One month after taking office as secretary of defense I turned my attention to NATO. My hope and priority were the same: to reinvigorate the alliance. By 1977 the focus of U.S. foreign policy had shifted from Vietnam to Europe, where the Soviet Union and the United States faced...

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7. That Banner Yet Waves: Preparing for What Lies Ahead

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pp. 183-213

In January 1981, at the end of the Carter presidency, White House counsel Lloyd Cutler hosted a dinner at the F Street Club for the president, cabinet, and a few other senior members of the administration. Each person got up and said something about his or her experience....

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8. Land of the Free: Stimulating the National Economy for International Security

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pp. 214-232

I write this book on the brink of the 2012 presidential election. A highly polarized House of Representatives has been debating whether, on the assumption that no increase in taxes can be allowed, to cut another $50 billion next year from military spending and as much from various...

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9. Home of the Brave: America at a Tipping Point

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pp. 233-242

Perhaps when people of my age and Brzezinski’s express concern about possible national decline, our views are influenced by identifying our own physical decline with national decline. The truth is that America is still second to none. Our military power, coupled with that of our...

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Afterword

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pp. 243-249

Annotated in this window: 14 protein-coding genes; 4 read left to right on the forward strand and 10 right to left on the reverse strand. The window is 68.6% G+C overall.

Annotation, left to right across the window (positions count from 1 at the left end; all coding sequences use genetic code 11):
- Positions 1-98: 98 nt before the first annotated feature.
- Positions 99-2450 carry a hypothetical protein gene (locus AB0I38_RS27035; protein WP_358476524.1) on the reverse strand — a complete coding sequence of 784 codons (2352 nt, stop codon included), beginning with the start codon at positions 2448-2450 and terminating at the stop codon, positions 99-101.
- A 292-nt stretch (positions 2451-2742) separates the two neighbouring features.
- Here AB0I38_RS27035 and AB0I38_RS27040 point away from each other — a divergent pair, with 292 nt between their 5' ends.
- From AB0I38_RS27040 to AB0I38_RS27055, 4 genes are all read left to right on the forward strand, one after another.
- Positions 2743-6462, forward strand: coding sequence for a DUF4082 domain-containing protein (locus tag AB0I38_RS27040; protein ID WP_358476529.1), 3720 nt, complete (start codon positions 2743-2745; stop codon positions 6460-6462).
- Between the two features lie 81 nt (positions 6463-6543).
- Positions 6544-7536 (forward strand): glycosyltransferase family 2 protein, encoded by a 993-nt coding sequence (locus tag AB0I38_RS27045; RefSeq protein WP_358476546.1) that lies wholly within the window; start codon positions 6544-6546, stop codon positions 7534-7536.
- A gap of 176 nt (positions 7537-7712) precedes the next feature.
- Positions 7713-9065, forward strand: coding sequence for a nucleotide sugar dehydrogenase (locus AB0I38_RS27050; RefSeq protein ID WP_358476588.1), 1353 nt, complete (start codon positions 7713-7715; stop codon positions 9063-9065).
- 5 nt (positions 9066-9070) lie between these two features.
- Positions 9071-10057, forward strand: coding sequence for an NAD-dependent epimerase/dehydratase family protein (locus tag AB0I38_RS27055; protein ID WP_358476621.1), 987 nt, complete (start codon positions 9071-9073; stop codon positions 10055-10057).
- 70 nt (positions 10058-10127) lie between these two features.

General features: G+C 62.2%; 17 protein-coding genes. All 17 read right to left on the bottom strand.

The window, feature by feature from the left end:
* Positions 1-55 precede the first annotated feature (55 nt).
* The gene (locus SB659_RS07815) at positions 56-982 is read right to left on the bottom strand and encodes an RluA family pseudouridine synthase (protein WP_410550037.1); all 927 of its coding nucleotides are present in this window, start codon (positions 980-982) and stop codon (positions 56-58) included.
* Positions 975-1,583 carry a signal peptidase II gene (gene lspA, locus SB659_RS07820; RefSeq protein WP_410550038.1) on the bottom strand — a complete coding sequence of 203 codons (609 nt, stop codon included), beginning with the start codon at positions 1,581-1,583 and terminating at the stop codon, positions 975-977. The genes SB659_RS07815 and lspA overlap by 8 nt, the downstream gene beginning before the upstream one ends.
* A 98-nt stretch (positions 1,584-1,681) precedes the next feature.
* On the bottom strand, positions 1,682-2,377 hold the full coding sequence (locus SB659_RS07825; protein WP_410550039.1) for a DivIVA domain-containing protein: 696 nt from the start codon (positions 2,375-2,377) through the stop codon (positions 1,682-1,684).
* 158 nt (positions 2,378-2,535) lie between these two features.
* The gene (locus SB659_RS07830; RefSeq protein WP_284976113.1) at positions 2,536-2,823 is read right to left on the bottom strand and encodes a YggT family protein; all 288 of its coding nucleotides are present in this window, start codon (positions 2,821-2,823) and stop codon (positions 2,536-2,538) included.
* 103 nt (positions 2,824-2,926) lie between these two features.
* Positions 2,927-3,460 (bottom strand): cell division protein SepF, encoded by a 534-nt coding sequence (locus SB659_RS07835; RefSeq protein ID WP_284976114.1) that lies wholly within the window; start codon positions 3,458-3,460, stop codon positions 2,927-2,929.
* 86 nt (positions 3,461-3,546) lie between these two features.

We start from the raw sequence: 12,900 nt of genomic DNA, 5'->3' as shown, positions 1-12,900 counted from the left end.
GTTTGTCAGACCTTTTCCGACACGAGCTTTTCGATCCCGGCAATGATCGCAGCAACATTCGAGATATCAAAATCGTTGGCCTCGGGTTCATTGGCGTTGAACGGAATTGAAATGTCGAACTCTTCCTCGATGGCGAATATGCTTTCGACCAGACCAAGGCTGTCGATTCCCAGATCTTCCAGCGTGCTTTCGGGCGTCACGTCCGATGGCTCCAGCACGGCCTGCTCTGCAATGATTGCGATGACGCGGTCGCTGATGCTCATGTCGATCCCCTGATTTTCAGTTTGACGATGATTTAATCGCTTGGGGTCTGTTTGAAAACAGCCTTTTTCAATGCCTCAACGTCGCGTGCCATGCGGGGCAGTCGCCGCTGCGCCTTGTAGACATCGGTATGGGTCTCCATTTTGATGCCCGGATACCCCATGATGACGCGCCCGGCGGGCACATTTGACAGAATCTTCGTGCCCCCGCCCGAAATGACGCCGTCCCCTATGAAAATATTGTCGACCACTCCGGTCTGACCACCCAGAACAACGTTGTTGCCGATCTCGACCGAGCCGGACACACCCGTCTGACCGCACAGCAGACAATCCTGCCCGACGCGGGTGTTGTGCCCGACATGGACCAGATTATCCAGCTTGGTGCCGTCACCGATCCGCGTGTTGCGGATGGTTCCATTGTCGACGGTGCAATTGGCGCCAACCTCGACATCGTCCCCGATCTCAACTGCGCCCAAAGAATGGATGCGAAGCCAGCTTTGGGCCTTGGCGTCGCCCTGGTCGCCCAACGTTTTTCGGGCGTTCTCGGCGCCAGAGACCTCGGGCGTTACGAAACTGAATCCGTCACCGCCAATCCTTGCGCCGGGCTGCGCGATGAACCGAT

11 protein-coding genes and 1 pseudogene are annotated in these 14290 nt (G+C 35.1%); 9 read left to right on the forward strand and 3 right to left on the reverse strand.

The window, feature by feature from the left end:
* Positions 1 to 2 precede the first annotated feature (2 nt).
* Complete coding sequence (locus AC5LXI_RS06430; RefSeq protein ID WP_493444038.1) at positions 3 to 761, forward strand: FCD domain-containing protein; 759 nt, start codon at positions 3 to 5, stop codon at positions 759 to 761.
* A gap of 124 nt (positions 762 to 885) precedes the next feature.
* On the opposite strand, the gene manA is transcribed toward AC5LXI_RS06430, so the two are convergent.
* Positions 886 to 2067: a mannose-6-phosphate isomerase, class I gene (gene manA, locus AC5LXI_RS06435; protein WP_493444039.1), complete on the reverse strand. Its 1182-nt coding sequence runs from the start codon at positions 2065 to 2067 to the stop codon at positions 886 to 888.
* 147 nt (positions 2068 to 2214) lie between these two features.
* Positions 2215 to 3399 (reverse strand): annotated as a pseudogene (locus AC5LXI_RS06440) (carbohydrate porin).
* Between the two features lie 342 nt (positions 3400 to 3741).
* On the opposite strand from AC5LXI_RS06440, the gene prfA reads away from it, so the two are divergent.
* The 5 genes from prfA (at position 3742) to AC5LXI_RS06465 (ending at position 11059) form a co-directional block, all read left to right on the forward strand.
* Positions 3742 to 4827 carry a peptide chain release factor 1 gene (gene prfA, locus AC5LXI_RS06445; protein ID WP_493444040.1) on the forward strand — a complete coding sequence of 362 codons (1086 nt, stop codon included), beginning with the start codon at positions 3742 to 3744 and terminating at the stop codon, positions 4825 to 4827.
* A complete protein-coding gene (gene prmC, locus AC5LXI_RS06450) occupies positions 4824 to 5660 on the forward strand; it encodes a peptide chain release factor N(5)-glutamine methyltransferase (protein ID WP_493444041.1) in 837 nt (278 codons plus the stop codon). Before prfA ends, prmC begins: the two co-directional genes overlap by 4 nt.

When my years of full-time government service ended in 1981, I embarked on a thirty-year career in the corporate and educational sectors. I’ve been a corporate director of more than a dozen businesses, including Mattel, IBM, and Cummins Engine, and an outside consultant...

Notes

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pp. 251-260

Index

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pp. 261-275

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Endnote

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pp. 277-

Over two years of interviews (and 700 pages of transcripts) Dr. Brown allowed me an insider’s view into the decisions, weapons, international agreements, and national wrangling that have directly affected American lives for the past sixty years—and defined his....

Back Cover

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p. 308-308


E-ISBN-13: 9780815723837
E-ISBN-10: 0815723830
Print-ISBN-13: 9780815723820
Print-ISBN-10: 0815723822

Page Count: 277
Publication Year: 2012

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Subject Headings

  • National security -- United States.
  • United States -- Military policy.
  • United States -- Armed Forces -- Rules and practice -- Evaluation.
  • National security -- United States -- History.